Sunday, July 18, 2010

Only One Thing

I have linked before to Catholic Churches of Manhattan, the blog of a young man who went to Mass at all 96 Roman Catholic Churches in the Borough of Manhattan. "Andrew the Sinner," as he dubbed himself, finished that great work this April.

While I don't intend to duplicate that effort, I would like visit all of the parishes within an easy walk of my apartment in Little Italy. So, this morning, I went to the 11 a.m. Mass at St. Anthony of Padua at the corner of Houston and Sullivan streets in SoHo.

The Gospel at Mass, from Luke Chapter 10, was the account of Jesus at the home of the sisters Martha and Mary. In the passage, which I posted in 2007, Martha is busy serving while Mary sat at Jesus' feet listening to him.

The Franciscan Friar who celebrated the Mass at St. Anthony's observed in his homily that Mary, seated in the presence of the male house guest and actively following the conversation, was not conforming to the traditional role of a woman in Ancient Israel.

Perhaps, in addition to wanting help, Martha also was attempting to correct this faux pas, the friar speculated.

He added that, in Jesus' response to Martha, he is calling all people, regardless of gender or social status, to hear his message. That wonderful quote:

"Martha, Martha, you are anxious and worried about many things. There is need of only one thing. Mary has chosen the better part and it will not be taken from her."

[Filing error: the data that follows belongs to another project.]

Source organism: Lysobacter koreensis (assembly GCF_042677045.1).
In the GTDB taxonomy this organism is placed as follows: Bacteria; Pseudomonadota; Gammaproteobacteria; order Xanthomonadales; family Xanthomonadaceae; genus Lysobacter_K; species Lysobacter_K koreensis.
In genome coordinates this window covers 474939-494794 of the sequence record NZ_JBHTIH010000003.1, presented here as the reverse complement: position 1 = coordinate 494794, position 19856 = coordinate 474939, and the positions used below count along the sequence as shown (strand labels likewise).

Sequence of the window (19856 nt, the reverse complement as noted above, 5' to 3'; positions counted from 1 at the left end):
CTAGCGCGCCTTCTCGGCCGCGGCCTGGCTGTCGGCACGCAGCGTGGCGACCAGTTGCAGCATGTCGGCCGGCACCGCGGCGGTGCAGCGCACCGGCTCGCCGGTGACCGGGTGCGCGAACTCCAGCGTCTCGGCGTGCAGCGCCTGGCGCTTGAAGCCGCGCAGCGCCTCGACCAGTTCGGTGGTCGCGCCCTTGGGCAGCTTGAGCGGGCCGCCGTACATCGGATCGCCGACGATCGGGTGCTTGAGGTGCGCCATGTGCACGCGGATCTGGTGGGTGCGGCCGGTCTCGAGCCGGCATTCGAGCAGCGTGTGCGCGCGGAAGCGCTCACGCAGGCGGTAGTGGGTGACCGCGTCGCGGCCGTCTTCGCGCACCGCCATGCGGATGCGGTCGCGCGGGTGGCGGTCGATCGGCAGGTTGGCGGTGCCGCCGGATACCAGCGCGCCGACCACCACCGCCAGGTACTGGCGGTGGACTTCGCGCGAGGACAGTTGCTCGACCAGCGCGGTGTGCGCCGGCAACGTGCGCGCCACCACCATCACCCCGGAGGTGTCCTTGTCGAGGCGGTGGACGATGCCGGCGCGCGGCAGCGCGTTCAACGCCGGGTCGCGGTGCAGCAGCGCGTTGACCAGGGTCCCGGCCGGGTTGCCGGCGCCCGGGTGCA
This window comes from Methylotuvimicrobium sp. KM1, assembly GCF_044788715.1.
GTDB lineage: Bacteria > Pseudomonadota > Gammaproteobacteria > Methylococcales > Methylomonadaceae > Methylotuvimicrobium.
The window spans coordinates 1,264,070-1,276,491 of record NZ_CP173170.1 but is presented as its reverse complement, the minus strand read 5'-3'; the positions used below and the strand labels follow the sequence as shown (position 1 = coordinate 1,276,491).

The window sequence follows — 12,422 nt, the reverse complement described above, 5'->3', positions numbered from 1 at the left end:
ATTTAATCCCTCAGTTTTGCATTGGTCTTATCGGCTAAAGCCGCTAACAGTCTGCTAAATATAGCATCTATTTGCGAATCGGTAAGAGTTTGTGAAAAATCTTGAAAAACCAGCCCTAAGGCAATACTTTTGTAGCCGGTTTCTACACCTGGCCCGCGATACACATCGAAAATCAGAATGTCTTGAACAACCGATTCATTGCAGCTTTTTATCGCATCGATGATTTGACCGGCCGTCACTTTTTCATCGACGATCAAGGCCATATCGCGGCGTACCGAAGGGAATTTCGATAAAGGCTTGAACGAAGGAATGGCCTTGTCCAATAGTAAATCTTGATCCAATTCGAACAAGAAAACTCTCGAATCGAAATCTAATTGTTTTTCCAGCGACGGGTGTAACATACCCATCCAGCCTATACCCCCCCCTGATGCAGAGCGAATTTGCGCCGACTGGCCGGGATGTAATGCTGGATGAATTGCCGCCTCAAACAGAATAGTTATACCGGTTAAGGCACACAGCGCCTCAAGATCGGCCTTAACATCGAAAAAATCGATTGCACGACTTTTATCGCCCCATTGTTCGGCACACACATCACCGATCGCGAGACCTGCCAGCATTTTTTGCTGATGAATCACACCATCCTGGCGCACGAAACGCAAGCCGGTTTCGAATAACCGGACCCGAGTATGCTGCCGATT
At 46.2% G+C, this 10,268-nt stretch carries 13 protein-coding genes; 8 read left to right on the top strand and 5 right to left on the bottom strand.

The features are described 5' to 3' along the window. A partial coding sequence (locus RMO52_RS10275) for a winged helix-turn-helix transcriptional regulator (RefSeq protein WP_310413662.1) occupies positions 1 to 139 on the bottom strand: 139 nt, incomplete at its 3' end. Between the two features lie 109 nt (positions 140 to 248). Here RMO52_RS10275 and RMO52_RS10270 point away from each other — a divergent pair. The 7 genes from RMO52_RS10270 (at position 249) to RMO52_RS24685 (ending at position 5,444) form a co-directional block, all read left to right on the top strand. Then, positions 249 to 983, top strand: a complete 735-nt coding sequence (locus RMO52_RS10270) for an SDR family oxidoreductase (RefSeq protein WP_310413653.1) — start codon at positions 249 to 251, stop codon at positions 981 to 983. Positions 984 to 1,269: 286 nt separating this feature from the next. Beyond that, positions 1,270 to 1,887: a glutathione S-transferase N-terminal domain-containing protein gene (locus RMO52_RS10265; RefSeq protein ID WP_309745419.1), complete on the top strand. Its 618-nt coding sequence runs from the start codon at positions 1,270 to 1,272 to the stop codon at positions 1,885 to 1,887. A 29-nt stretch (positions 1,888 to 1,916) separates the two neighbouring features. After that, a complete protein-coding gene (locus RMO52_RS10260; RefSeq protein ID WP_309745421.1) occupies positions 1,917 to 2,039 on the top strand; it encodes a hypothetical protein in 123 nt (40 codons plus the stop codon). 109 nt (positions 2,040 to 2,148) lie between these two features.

For more reflections on today's scripture readings, visit A Concord Pastor, Deacon Greg, City Father, Sr. Kathy, Bishop Gumbleton and Fr. Richard.

The image above is "Martha" by James Tissot. It is from the collection of the Brooklyn Museum of Art.


claire said...

First, I am amazed that there are 96 churches in Manhattan. Wow, this gives a goal next time I am in this city.

Second, isn't it extraordinary all the takes than one can come up with when spending some time with Mary and Martha. I have done that every year for the past twenty years or so and come up every time with a different angle.

And though, always, I feel a pinch of pain in my heart to see one sister being told the other is better. It is so truly harsh.

I realize as I say this that I would like to imagine Martha stopping in her tracks and looking at Him who looks at her. Is she hurt, angry, or does she stop and laughs with him, leaving all of it for another time -- and taking everyone to a McDonald's for lunch...


Thank you for the implied invitation to visit all the churches in Manhattan!

Andrew the Sinner said...

Paul - good luck on your journey, can't wait to hear about your experiences at the churches of Little Italy. My personal favorite: Old St. Patrick's (though i guess it's technically SOHO - those downtown small neighborhoods confound me!) Also, Church of the Most Precious Blood is pretty special as well.

And anyone reading in the NYC area should take similar journeys as visiting new churches is a great way to inspire and renew your spirituality. There is a lot to discover and find out there, more so than even the brick, stained glass and art you will surely see.